So now let’s imagine the topics of conversation that took place at these various dinners…

Jesus has just been baptized in the Jordan River by John the Baptist.  He attends a dinner at someone’s home.  Perhaps the host begins the evening by getting Jesus’ attention and asking,

“So, Rabbi…I heard you were baptized in the Jordan by that John the Baptist guy…what’s that all about?”

Or the dinner at Zaccheaus’ house where Jesus was surrounded by other tax collectors and SINNERS.  At that dinner, remember that Zaccheaus proclaimed that he would make good on any foul deed he had committed in the past and would pay back double anyone he had cheated.  Now imagine the other tax collectors and what they might have to say…

Or the wedding feast at Cana, when they ran out of wine and the host was about to be seriously embarrassed.  Mary told Jesus, Jesus told Mary he wasn’t ready, Mary ignored him and told the servants to do whatever he says, Jesus rolled his eyes and turned water into the best wine there is.  Now imagine the host of the feast or anyone at Jesus’ table the rest of that day.  Someone might say, “This is the best wine I’ve ever tasted.  Where do you think the host got it?” 

That question only gets asked if Jesus managed to pull this off without anyone who was sitting close noticing what he did. 

In each case, everyone expected Jesus to be where he was, but perhaps no one – and I mean NO ONE – expected Jesus to reveal a hidden facet of his personality, or a mysterious facet of his ministry, or a gentle, forgiving facet of the love of God that he always carried with him in his heart.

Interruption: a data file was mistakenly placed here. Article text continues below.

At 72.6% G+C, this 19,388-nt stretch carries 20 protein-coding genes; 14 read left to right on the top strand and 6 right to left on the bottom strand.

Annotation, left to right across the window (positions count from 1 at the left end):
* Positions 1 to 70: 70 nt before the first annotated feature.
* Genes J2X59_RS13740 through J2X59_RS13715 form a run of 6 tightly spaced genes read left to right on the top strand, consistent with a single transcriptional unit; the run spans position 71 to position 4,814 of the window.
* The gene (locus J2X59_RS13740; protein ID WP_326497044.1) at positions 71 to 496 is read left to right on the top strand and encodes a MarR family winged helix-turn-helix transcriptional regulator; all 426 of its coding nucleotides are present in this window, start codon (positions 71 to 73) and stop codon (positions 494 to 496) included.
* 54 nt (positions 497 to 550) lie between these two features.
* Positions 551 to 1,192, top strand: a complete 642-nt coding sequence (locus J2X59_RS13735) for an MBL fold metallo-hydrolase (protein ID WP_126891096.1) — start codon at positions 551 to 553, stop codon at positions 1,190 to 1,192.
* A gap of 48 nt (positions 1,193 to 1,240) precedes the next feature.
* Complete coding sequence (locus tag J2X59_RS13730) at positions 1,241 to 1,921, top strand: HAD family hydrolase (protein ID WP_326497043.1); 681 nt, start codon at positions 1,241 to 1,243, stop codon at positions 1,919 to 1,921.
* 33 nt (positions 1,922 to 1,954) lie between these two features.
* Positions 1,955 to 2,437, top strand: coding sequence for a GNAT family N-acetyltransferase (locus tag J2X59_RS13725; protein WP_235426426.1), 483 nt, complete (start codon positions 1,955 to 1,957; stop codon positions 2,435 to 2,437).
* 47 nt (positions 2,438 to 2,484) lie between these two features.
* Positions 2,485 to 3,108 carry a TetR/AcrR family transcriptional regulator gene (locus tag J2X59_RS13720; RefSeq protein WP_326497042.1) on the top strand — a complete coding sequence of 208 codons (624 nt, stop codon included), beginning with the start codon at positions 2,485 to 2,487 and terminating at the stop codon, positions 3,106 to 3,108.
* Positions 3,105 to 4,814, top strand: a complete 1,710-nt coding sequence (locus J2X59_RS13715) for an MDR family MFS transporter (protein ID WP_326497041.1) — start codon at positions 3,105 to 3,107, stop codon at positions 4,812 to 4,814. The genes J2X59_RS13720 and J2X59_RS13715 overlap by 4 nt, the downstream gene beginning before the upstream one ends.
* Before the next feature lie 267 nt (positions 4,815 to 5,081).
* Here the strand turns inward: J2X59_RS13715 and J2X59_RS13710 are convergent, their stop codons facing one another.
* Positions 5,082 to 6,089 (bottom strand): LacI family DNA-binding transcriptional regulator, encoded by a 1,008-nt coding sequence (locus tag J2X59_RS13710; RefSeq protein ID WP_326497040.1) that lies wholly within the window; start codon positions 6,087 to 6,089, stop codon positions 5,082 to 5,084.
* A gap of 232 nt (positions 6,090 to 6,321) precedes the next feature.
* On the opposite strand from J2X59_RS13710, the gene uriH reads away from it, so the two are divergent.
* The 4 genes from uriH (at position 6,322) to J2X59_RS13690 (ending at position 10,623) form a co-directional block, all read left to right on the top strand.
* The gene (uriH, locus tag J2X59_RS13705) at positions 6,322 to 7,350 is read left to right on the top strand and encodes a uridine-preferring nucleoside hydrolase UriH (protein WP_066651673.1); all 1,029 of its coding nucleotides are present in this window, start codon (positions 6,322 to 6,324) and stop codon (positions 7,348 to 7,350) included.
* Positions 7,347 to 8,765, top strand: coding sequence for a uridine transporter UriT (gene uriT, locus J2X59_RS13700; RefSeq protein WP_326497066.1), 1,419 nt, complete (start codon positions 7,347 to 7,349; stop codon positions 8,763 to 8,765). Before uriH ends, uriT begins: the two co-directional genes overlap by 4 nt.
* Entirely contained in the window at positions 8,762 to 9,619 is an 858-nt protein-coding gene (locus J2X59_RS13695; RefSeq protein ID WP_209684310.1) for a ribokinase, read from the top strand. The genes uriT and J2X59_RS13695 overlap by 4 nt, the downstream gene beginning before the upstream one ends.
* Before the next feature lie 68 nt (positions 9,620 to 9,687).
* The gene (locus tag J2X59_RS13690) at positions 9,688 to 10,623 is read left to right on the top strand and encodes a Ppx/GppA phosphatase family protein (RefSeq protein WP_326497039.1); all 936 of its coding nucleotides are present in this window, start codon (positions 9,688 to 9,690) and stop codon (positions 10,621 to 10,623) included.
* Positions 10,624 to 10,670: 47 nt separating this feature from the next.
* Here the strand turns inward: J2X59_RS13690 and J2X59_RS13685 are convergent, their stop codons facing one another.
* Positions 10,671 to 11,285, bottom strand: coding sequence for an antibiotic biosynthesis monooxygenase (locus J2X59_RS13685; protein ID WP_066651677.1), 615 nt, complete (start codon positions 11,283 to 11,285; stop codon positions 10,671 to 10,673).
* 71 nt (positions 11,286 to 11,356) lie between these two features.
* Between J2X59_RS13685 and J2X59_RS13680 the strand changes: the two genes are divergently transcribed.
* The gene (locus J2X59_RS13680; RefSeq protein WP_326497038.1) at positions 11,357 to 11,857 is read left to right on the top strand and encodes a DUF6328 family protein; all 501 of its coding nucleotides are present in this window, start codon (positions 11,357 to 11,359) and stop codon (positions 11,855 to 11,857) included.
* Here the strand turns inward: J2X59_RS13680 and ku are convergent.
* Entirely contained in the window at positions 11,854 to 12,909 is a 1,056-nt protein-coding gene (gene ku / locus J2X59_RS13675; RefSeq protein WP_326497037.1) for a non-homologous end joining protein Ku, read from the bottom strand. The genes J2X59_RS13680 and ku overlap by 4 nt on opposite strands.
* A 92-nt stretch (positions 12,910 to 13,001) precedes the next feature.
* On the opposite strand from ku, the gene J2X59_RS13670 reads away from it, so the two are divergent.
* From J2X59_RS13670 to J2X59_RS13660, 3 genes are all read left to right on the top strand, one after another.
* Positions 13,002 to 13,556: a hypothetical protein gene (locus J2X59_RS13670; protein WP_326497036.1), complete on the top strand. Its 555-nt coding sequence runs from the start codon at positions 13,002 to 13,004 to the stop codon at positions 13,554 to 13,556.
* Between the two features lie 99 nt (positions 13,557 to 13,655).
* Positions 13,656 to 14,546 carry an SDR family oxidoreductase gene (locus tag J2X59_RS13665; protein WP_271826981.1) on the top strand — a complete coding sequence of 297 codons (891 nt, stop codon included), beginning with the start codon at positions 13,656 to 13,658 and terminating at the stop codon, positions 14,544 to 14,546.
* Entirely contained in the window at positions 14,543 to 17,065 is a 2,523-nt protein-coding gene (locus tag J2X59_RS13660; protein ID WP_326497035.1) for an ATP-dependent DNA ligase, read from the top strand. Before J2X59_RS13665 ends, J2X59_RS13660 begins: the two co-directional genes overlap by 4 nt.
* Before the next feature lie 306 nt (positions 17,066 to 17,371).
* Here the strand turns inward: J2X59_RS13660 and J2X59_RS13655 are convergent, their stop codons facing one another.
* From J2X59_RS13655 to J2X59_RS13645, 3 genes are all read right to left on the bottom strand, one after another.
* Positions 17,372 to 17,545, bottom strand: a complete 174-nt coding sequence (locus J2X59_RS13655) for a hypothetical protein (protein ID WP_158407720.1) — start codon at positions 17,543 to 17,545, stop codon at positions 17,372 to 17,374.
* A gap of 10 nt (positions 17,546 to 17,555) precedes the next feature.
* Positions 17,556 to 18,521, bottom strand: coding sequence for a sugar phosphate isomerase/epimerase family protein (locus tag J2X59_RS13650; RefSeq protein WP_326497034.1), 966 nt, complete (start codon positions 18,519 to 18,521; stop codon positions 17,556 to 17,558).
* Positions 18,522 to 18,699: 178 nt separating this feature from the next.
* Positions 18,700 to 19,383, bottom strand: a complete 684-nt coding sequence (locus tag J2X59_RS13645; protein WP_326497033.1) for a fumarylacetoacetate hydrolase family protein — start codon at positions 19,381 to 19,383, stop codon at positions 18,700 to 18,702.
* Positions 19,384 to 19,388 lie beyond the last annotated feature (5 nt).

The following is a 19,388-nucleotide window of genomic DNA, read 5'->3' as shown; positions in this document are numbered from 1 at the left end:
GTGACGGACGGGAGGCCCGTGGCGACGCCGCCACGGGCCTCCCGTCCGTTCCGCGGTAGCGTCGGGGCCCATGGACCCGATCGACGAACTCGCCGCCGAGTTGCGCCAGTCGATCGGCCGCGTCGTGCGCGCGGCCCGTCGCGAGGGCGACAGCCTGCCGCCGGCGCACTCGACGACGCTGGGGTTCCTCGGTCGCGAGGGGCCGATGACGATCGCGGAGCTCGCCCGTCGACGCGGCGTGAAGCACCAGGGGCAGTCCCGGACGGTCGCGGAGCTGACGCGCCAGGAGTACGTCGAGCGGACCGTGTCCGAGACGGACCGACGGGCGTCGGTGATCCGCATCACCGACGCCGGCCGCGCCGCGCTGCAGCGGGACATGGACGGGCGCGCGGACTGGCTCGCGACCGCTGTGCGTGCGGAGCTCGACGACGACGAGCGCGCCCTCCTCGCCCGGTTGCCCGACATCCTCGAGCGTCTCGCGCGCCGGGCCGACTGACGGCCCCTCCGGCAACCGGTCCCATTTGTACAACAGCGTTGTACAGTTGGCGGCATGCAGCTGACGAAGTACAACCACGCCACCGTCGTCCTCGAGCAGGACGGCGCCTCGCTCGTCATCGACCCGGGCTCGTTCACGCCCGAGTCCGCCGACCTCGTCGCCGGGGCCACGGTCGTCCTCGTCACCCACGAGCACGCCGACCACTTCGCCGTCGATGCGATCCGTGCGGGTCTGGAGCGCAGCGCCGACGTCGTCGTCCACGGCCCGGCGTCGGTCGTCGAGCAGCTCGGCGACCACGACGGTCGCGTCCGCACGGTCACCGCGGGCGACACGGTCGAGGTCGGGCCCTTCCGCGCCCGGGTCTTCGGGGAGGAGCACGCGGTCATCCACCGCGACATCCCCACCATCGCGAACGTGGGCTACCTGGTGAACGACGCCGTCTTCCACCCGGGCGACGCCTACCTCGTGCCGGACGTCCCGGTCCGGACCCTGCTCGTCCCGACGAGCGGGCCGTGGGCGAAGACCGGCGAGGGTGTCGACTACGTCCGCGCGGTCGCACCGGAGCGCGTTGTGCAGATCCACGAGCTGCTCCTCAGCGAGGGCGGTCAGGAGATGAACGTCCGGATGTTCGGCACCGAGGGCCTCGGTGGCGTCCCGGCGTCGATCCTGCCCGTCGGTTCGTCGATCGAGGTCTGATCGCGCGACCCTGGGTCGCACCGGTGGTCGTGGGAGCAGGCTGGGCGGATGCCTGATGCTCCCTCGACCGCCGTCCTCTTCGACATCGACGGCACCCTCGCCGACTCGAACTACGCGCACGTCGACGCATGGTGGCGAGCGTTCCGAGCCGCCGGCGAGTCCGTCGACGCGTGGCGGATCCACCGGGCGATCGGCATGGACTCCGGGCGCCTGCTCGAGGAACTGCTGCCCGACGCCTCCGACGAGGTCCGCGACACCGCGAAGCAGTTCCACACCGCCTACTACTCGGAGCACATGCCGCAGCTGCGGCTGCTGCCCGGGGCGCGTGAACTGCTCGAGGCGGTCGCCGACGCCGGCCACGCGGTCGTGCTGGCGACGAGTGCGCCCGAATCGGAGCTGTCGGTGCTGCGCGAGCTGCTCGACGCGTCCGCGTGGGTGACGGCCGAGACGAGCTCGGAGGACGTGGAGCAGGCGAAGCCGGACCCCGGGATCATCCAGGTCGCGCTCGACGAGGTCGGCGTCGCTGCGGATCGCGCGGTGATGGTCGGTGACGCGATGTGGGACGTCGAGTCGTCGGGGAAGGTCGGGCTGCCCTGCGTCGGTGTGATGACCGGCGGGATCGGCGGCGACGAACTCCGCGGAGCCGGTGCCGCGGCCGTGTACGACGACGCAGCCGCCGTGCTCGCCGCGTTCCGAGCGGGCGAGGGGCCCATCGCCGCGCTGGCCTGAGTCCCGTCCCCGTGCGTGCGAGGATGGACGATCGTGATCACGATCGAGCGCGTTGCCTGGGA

In other words, it seems to me that people were constantly and consistently surprised by Jesus.  They knew he was unusual perhaps even unique.  They knew he was special.  They knew he was a great teacher – even his enemies recognized that. 

But they were surprised by Jesus…again and again and again.

It is easy to miss this because we are on the outside looking in at what Jesus was doing.  None of us has first-hand experience of being with Jesus and observing for ourselves what occurred.  None of us has any texts to read and explore except for the four Gospels – some of which tell conflicting accounts.  But if you consider basic human nature, I’ll bet Jesus was talked about long after those various dinner parties ended and everyone went back home. 

In fact, I’ll bet Jesus was a topic of conversation for years after those people encountered him over dinner.